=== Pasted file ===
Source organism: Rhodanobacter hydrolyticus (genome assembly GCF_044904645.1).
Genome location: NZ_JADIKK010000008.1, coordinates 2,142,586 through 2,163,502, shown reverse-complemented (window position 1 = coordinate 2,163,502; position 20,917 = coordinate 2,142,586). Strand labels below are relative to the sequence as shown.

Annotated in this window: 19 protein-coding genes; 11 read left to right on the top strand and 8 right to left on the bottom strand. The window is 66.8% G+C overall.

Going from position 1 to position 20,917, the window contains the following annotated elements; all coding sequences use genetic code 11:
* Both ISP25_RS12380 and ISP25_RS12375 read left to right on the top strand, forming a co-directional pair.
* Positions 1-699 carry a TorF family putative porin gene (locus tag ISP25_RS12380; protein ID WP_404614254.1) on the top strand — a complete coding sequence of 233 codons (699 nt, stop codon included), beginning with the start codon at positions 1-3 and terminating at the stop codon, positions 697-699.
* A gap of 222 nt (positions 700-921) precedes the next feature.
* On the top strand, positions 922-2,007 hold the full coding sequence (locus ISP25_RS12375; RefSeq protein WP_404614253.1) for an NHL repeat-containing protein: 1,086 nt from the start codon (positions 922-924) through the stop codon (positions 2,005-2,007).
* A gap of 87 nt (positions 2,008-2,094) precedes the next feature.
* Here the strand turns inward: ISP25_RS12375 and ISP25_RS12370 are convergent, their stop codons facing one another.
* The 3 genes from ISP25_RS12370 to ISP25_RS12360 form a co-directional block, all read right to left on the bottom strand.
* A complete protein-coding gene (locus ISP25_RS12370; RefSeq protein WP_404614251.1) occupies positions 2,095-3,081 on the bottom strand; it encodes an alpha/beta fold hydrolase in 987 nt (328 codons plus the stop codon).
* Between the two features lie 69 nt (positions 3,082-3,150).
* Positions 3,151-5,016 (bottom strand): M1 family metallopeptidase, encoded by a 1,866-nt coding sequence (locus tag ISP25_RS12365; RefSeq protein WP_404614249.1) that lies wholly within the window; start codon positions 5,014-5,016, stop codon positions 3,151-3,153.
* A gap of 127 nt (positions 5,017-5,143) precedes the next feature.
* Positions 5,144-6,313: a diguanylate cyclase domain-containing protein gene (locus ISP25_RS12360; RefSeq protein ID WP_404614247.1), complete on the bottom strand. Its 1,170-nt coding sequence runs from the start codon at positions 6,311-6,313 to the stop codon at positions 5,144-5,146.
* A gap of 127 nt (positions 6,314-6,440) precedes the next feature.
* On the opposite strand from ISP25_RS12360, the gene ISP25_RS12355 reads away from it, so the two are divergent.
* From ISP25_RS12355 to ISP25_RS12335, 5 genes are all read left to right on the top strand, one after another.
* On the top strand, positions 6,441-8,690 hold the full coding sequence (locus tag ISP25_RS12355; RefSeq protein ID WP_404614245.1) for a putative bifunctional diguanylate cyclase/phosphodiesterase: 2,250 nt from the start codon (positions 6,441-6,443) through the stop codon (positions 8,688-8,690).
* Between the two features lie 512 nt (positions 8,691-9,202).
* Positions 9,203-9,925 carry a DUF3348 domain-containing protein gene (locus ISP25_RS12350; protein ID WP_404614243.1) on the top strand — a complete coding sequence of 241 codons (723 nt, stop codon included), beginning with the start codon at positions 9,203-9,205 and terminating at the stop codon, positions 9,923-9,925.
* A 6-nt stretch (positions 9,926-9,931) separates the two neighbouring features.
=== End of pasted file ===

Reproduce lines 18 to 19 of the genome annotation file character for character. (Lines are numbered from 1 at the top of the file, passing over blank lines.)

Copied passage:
* On the opposite strand from ISP25_RS12360, the gene ISP25_RS12355 reads away from it, so the two are divergent.
* From ISP25_RS12355 to ISP25_RS12335, 5 genes are all read left to right on the top strand, one after another.